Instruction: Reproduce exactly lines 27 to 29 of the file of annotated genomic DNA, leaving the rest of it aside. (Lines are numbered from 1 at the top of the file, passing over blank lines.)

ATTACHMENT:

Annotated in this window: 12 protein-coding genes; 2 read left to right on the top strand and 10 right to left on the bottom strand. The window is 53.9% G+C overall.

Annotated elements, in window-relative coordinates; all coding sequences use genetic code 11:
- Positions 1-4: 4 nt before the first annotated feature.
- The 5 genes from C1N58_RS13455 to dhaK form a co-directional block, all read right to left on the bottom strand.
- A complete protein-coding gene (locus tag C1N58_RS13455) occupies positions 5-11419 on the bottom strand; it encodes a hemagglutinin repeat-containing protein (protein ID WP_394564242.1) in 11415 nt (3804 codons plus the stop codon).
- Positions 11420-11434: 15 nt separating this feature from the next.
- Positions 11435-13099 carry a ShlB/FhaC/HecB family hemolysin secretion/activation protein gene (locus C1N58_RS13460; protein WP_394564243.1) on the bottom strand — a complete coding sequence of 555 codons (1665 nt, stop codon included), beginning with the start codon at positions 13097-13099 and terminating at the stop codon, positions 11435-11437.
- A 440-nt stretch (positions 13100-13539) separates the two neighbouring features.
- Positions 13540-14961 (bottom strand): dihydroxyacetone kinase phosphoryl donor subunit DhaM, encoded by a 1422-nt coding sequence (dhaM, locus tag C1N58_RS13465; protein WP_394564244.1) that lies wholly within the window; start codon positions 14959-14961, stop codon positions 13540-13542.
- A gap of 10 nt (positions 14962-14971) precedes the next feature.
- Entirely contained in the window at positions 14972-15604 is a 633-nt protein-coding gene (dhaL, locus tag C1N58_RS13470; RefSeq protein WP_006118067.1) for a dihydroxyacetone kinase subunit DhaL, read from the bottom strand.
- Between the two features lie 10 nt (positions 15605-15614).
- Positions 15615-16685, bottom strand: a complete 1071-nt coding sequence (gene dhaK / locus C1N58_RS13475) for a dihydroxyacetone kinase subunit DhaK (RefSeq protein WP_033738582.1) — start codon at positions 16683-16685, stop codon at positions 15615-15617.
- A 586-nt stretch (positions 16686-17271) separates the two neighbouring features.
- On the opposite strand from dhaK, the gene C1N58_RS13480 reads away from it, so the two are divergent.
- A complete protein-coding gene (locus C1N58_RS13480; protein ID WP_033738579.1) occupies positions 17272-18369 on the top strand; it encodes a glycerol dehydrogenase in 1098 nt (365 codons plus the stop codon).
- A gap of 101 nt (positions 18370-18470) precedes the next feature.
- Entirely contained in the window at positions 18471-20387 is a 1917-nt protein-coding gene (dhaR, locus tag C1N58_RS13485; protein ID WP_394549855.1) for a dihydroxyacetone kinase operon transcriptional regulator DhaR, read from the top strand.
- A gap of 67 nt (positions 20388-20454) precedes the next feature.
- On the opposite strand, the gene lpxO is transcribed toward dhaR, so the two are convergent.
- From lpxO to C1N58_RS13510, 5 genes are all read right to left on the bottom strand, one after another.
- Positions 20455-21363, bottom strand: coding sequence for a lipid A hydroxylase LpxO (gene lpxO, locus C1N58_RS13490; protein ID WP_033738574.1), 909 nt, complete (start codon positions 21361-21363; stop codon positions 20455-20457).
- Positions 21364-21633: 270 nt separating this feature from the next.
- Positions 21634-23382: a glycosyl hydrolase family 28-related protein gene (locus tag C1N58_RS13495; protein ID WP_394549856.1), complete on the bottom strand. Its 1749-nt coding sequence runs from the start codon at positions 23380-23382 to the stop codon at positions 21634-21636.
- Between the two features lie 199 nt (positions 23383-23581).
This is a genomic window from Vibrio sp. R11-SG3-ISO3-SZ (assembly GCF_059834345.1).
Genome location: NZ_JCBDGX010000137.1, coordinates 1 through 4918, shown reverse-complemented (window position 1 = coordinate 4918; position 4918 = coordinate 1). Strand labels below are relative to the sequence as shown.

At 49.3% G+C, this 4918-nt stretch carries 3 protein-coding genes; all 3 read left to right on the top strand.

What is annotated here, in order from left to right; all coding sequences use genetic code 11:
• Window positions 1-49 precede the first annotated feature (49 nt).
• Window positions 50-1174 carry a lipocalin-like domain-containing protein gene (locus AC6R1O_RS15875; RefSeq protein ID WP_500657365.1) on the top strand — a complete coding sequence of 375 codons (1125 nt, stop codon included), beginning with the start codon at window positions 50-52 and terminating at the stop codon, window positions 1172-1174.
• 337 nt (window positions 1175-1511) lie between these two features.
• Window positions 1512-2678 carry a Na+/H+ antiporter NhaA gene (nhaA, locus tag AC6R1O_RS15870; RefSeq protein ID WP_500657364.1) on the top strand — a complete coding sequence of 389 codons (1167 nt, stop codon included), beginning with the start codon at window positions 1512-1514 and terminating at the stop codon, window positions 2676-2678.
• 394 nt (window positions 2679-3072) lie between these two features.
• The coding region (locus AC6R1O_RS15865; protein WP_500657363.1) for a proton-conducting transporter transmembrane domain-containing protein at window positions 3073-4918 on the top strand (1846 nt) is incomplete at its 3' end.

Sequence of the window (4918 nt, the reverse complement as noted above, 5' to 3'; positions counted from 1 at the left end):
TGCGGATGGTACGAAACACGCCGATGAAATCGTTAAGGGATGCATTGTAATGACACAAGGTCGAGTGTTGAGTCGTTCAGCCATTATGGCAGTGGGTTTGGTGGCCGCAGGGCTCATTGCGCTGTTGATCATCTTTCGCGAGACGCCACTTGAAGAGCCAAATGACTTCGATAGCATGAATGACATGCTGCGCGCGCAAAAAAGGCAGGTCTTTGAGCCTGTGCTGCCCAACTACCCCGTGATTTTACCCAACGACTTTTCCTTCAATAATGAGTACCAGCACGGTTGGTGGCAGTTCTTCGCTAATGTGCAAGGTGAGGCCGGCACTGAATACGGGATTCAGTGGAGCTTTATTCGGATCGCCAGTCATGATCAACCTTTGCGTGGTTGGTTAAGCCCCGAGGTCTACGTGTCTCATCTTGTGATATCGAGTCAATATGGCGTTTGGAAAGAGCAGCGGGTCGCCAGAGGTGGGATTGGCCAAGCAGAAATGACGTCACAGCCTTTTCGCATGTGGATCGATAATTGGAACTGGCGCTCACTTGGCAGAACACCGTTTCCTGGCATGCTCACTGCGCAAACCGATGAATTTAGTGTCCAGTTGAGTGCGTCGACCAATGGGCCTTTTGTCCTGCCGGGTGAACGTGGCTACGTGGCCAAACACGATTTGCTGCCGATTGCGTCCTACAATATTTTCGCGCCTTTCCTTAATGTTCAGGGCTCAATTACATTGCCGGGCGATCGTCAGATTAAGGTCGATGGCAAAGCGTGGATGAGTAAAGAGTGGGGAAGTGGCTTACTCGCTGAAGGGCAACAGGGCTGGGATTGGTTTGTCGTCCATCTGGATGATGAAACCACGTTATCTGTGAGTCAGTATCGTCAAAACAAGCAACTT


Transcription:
Genome location: NZ_JCBDGX010000137.1, coordinates 1 through 4918, shown reverse-complemented (window position 1 = coordinate 4918; position 4918 = coordinate 1). Strand labels below are relative to the sequence as shown.

At 49.3% G+C, this 4918-nt stretch carries 3 protein-coding genes; all 3 read left to right on the top strand.

What is annotated here, in order from left to right; all coding sequences use genetic code 11: